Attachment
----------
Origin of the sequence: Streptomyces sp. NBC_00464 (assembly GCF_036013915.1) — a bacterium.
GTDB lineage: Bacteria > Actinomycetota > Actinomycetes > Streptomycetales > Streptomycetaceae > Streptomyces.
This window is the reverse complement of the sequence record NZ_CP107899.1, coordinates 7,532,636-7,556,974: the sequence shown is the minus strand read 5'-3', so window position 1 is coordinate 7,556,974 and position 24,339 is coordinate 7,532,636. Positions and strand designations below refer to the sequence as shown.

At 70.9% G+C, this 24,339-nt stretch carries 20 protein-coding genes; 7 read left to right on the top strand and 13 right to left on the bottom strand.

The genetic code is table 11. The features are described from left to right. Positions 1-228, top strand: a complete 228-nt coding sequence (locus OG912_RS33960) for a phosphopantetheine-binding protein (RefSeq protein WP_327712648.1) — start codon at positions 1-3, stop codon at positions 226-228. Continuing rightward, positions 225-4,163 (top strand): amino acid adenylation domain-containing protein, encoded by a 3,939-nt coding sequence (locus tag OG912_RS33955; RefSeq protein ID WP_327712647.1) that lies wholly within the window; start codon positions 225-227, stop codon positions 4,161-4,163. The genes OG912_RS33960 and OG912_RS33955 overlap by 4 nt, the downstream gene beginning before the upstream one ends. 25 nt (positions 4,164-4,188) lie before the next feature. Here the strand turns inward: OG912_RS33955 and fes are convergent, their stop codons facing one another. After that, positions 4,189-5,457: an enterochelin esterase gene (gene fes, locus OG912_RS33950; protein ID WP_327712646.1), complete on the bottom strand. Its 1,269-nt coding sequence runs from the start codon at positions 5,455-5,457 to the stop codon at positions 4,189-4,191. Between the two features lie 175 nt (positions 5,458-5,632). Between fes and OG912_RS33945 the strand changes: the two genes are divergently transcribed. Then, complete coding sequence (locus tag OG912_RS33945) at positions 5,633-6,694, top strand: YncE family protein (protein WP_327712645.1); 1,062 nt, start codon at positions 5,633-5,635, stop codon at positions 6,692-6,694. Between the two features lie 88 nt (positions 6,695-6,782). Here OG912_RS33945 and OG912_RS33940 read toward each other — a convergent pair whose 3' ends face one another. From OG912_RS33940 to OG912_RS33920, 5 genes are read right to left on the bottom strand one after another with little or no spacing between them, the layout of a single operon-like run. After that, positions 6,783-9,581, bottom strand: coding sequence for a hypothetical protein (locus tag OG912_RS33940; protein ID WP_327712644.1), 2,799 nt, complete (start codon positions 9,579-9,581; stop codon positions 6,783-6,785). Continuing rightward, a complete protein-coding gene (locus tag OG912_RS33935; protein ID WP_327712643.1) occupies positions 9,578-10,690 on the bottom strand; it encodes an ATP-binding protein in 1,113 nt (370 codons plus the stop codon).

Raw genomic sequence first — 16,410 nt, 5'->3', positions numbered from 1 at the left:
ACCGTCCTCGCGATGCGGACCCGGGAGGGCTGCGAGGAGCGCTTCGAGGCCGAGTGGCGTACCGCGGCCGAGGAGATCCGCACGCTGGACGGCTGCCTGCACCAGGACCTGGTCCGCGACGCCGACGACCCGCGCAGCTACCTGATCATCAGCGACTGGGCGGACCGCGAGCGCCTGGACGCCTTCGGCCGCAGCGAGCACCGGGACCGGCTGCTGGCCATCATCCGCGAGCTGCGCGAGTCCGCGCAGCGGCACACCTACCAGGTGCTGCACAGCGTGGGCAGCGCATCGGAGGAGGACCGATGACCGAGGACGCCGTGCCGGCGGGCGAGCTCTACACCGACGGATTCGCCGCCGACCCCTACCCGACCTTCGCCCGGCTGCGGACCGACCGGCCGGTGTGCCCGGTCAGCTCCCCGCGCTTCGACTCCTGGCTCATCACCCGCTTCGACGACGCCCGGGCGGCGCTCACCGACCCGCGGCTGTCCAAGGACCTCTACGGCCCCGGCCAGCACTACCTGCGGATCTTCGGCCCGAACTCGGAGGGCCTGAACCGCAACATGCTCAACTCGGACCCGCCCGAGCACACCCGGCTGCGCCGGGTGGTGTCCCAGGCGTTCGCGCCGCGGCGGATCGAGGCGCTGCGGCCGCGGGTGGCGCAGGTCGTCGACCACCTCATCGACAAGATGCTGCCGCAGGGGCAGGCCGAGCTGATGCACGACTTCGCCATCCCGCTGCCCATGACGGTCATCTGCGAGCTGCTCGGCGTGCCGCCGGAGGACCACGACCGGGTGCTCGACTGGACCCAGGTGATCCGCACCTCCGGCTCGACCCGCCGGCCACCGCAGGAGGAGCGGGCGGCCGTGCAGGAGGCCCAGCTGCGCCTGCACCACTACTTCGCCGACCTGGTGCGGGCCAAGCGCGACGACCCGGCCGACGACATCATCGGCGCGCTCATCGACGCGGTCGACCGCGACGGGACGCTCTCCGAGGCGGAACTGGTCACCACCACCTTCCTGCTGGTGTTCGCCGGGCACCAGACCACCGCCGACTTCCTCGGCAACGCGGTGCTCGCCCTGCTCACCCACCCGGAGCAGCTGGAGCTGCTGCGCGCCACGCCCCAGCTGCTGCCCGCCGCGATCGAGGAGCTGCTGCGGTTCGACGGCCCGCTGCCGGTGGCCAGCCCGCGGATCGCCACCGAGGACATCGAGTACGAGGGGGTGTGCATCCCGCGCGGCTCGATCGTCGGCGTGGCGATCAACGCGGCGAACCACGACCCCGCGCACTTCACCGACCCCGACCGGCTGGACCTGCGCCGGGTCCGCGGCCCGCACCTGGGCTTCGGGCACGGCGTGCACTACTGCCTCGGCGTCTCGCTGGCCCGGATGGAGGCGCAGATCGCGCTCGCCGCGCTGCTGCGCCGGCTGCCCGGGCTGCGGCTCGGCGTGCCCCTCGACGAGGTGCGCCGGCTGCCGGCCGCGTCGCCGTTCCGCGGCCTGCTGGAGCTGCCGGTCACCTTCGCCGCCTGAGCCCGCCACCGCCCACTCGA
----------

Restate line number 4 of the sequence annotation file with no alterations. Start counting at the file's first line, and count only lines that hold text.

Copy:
At 70.9% G+C, this 24,339-nt stretch carries 20 protein-coding genes; 7 read left to right on the top strand and 13 right to left on the bottom strand.